Thursday, July 17, 2014

My attention span and I are not friends.

Honestly, it's a miracle this article was completed at all.

It's a real thing, it's a normal thing, it's an OK thing. Attention Deficit Disorder, more commonly known as ADD (or ADHD) is not just an overly diagnosed excuse for kids who have copious amounts of energy. It is not just something for college kids to fake in front of the campus doc to get a little pick-me-up during finals week. It doesn't only affect children. And there is nothing wrong with having it.

I was first diagnosed my freshman year of high school. I had no idea I was even being assessed. I had no trouble during class (except running my mouth when I had friends nearby or being a little bit of a space cadet some days) and I had no trouble sitting in one place for hours at a time (hello, TV marathons). I never completed my homework on time, if at all, but what kid really wants to anyways?

However, my grades did not reflect how much information I was actually retaining. I had no idea of how frequently I lost my train of thought mid-conversation, let alone while listening to a class lecture. When I had a thought or idea, I'd rush to blurt it out before I forgot, or because I had forgotten someone else was already talking. I didn't understand that when I interrupted friends to change the subject, it was really because something they said made me think of a related story, and then one related to that, and then a though about the second story, and then a question about that thought, and then I'd blurt out the answer to that question my friends think comes from somewhere out in left field. I didn't understand that I could go from station A on that train of thought to station Q in about 2.35 seconds, and that not everyone constantly thinks that way (which I now know is called "racing thoughts").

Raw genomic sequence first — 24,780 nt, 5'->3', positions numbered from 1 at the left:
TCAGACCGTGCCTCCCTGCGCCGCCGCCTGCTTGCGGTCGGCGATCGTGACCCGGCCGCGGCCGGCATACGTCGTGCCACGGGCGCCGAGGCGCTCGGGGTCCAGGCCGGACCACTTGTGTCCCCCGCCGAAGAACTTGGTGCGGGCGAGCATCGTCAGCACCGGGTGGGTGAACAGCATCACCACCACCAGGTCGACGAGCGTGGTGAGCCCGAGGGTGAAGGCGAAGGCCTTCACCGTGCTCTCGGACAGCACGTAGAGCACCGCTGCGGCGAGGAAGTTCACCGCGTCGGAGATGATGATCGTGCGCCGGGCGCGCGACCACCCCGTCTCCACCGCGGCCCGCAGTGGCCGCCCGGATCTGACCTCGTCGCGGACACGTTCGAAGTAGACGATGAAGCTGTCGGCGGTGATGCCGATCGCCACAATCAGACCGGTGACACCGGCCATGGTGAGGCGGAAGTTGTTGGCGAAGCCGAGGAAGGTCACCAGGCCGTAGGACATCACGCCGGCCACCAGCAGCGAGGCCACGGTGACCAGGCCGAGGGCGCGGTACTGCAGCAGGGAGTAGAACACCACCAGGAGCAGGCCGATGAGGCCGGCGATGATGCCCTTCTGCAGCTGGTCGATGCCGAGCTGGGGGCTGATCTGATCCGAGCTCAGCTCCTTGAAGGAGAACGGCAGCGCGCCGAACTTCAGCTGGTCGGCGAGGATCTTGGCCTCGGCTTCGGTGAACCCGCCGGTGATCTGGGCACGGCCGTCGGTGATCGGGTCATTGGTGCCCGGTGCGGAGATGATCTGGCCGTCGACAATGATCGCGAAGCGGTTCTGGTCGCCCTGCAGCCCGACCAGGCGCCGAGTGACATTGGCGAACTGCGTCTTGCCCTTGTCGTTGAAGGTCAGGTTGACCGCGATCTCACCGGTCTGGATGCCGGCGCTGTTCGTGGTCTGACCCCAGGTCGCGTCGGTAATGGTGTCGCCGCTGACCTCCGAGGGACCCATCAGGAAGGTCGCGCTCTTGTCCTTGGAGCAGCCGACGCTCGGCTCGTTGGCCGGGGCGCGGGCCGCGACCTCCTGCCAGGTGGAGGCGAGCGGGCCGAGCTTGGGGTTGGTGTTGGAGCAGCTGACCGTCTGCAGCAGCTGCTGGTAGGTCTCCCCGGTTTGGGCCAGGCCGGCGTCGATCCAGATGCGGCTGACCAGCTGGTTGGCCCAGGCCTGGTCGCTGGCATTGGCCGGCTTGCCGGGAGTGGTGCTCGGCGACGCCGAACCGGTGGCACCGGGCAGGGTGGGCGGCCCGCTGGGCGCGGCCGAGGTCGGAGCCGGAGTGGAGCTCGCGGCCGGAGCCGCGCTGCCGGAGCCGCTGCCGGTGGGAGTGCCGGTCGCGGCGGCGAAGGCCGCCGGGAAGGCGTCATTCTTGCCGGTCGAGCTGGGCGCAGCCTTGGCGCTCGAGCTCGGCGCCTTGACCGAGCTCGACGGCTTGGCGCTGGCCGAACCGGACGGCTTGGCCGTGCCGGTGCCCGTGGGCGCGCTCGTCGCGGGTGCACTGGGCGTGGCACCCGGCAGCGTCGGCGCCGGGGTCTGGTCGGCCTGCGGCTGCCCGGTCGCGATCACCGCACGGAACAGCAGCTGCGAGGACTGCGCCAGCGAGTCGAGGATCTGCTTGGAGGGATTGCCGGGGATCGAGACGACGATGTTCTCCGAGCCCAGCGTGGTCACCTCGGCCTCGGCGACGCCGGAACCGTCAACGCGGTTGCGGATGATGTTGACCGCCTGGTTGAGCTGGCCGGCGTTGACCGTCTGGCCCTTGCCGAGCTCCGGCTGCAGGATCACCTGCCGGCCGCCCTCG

I knew I was impatient, but I didn't see that the severity of my impatience was leading to pretty significant anxiety. I didn't see that my impatience and apparent uninhibited lack of self control were not just vices, they were symptoms. I've always procrastinated, but I chalked that up to being lazy (as did my teachers, as early as 3rd grade). I hated big projects, but I hadn't yet learned that breaking them down, asking for help, and setting only small goals could help me at least start.

When the school staff brought my mom in for a meeting and put a name to my "extreme impulsivity and laziness," intervention steps were taken and I soared.

Disclaimer: Many people struggle with above issues I have identified as symptoms of an underlying larger problem in myself. I was individually assessed by professionals (and again in college and adulthood) based on the frequency, consistency, and severity of my issues in my personal, professional, and social life. This is not an extensive or complete list of symptoms of ADD, or even a complete list of my own symptoms. If you or someone you know can identify with any or all of these traits, it does NOT mean that person is also suffering from ADD, nor does it mean that because this person do have similar traits and you know he/she does not have ADD that must mean I am exaggerating or faking or was wrongly diagnosed. This information should come from a professional on an individual basis.

It comes as a surprise to some that medicine does not always provide a "quick fix." Many medications have vast and dangerous side effects, not to mention being expensive. It helped me at first, but after time off and starting again, the results were very different. I have recently begun cognitive behavioral therapy, which has been monumental in helping my to understand my disorder, how it really affects me & those around me, and how I can cope in a fast-paced, highly stimulating culture.

I know that it may look silly to have reminders posted in the doorway of what I need to remember to take with me before I leave, my nighttime routine listed in front of me, to-do lists and reminders EVERYWHERE, and always at least one huge project left perpetually untouched. I'm not afraid to ask for help when I need it and I am most aware of what I can take on at a time. So what if I can't sit facing a TV or busy walkway at a restaurant or bar. I'm OK with having a calendar attached to my palm at all times. It's all right that finishing a book is my equivalent to running a 10k. There's nothing wrong with the fact that sometimes I have to ask someone to repeat things because I get distracted (or try to focus too hard on listening and then get lost by their facial features, how I should be more focused, if they can tell I'm not listening, what they think I'm thinking about, etc).

It's still a daily struggle to slow my thoughts, wait my turn, build a routine, or organize anything. But, the first step to overcoming the obstacles is to admit that they are there. It's an uphill battle, but I've got this (...broken down into smaller steps, organized with outside assistance, on reminders posted everywhere, with my accountability man by my side... and I forgot what else).

My name is Justine, and I have Adult ADD.

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